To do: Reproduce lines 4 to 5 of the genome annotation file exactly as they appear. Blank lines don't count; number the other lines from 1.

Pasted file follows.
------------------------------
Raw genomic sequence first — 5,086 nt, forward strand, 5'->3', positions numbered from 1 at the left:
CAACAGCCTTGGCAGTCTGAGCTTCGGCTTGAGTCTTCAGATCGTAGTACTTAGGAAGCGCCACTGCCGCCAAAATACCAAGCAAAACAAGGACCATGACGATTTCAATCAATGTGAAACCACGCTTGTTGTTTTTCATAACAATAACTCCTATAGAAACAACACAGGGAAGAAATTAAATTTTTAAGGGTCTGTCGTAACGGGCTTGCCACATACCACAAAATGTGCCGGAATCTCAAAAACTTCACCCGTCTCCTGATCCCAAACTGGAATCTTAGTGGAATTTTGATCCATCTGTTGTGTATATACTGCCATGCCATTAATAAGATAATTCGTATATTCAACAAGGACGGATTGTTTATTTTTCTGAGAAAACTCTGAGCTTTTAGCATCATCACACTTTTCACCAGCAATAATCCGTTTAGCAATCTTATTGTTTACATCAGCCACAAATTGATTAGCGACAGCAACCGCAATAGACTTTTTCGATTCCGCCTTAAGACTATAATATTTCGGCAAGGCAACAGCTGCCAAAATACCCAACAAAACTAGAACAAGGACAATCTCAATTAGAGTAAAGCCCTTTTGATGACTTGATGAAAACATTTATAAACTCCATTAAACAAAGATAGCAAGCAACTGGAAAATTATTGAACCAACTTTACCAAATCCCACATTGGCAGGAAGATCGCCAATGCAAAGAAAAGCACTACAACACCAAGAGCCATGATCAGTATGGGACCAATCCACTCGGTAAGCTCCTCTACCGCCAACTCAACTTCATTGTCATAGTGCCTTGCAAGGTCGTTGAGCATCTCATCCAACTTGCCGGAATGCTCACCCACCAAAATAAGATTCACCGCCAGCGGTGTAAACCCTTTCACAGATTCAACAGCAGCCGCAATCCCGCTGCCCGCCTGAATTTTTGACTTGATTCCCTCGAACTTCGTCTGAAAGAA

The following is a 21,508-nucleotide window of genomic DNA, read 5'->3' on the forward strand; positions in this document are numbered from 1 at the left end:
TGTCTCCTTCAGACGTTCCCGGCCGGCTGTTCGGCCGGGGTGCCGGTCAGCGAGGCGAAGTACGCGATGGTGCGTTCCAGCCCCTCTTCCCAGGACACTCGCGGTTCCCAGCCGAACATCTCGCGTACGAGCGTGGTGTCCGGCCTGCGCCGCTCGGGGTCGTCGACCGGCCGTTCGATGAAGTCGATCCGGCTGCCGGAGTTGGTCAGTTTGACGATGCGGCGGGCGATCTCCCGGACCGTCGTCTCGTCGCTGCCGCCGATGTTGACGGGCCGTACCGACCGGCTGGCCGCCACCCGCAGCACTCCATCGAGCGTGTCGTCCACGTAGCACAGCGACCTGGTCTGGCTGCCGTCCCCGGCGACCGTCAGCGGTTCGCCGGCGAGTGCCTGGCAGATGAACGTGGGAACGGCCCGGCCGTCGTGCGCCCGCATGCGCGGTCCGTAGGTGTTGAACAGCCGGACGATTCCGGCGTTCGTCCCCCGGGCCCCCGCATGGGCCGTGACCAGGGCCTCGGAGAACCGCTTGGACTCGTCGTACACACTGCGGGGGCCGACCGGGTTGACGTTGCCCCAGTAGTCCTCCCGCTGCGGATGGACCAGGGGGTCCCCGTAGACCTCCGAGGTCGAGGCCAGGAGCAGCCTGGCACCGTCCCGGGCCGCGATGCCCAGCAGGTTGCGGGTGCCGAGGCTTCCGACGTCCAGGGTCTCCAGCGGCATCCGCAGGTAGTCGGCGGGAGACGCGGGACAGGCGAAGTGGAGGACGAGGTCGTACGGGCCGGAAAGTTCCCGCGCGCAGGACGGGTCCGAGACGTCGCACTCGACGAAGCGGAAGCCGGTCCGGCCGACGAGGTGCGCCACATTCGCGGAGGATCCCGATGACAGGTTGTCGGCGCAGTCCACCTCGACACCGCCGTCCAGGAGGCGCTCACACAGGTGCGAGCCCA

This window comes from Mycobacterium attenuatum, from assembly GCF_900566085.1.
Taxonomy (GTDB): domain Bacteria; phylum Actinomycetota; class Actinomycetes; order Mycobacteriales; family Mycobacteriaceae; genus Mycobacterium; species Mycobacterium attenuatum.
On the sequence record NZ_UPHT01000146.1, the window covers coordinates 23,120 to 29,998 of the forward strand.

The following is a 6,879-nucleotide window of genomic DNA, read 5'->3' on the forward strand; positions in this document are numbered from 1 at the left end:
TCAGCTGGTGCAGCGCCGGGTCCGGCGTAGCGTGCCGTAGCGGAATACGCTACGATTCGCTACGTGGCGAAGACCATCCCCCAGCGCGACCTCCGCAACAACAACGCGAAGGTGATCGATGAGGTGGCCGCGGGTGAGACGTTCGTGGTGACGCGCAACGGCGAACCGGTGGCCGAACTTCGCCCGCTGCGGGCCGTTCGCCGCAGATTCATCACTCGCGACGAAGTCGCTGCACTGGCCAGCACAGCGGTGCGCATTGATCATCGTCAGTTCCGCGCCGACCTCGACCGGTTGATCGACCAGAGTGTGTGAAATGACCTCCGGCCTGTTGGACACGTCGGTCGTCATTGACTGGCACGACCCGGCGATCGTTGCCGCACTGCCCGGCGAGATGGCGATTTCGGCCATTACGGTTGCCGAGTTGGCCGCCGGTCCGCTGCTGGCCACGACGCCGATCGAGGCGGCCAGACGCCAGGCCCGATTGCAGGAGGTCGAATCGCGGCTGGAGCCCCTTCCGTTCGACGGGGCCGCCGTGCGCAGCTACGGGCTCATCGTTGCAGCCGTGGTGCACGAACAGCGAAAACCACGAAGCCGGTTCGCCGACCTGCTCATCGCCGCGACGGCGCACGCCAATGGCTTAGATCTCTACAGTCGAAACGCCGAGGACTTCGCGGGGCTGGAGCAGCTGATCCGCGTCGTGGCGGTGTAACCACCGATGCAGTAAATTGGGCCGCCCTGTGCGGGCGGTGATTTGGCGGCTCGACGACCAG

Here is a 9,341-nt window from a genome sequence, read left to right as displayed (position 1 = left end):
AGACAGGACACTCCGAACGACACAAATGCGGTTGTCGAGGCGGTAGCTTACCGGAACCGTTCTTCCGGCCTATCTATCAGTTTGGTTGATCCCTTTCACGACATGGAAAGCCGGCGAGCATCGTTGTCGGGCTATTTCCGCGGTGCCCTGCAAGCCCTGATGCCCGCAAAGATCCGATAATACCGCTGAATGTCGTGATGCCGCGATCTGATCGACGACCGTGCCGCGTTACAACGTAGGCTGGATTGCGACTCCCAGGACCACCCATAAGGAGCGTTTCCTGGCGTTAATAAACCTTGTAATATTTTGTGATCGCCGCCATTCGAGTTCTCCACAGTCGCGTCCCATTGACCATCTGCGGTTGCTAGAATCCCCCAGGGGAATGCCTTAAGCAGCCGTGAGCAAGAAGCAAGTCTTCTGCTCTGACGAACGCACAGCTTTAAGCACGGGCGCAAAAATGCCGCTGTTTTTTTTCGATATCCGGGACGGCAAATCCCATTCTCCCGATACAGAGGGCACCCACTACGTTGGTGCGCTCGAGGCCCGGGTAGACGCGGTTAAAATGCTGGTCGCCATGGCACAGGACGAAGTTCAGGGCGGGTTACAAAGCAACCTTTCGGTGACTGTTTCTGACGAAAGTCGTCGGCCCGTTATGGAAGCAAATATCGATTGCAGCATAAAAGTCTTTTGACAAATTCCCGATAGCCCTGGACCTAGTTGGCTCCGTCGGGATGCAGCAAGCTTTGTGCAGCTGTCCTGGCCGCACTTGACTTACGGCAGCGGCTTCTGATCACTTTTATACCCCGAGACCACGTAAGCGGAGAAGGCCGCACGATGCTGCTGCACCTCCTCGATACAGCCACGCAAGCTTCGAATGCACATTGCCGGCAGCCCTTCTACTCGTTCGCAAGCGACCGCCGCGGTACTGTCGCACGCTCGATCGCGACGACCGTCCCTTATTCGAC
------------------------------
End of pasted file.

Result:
TGTCTCCTTCAGACGTTCCCGGCCGGCTGTTCGGCCGGGGTGCCGGTCAGCGAGGCGAAGTACGCGATGGTGCGTTCCAGCCCCTCTTCCCAGGACACTCGCGGTTCCCAGCCGAACATCTCGCGTACGAGCGTGGTGTCCGGCCTGCGCCGCTCGGGGTCGTCGACCGGCCGTTCGATGAAGTCGATCCGGCTGCCGGAGTTGGTCAGTTTGACGATGCGGCGGGCGATCTCCCGGACCGTCGTCTCGTCGCTGCCGCCGATGTTGACGGGCCGTACCGACCGGCTGGCCGCCACCCGCAGCACTCCATCGAGCGTGTCGTCCACGTAGCACAGCGACCTGGTCTGGCTGCCGTCCCCGGCGACCGTCAGCGGTTCGCCGGCGAGTGCCTGGCAGATGAACGTGGGAACGGCCCGGCCGTCGTGCGCCCGCATGCGCGGTCCGTAGGTGTTGAACAGCCGGACGATTCCGGCGTTCGTCCCCCGGGCCCCCGCATGGGCCGTGACCAGGGCCTCGGAGAACCGCTTGGACTCGTCGTACACACTGCGGGGGCCGACCGGGTTGACGTTGCCCCAGTAGTCCTCCCGCTGCGGATGGACCAGGGGGTCCCCGTAGACCTCCGAGGTCGAGGCCAGGAGCAGCCTGGCACCGTCCCGGGCCGCGATGCCCAGCAGGTTGCGGGTGCCGAGGCTTCCGACGTCCAGGGTCTCCAGCGGCATCCGCAGGTAGTCGGCGGGAGACGCGGGACAGGCGAAGTGGAGGACGAGGTCGTACGGGCCGGAAAGTTCCCGCGCGCAGGACGGGTCCGAGACGTCGCACTCGACGAAGCGGAAGCCGGTCCGGCCGACGAGGTGCGCCACATTCGCGGAGGATCCCGATGACAGGTTGTCGGCGCAGTCCACCTCGACACCGCCGTCCAGGAGGCGCTCACACAGGTGCGAGCCCA

This window comes from Mycobacterium attenuatum, from assembly GCF_900566085.1.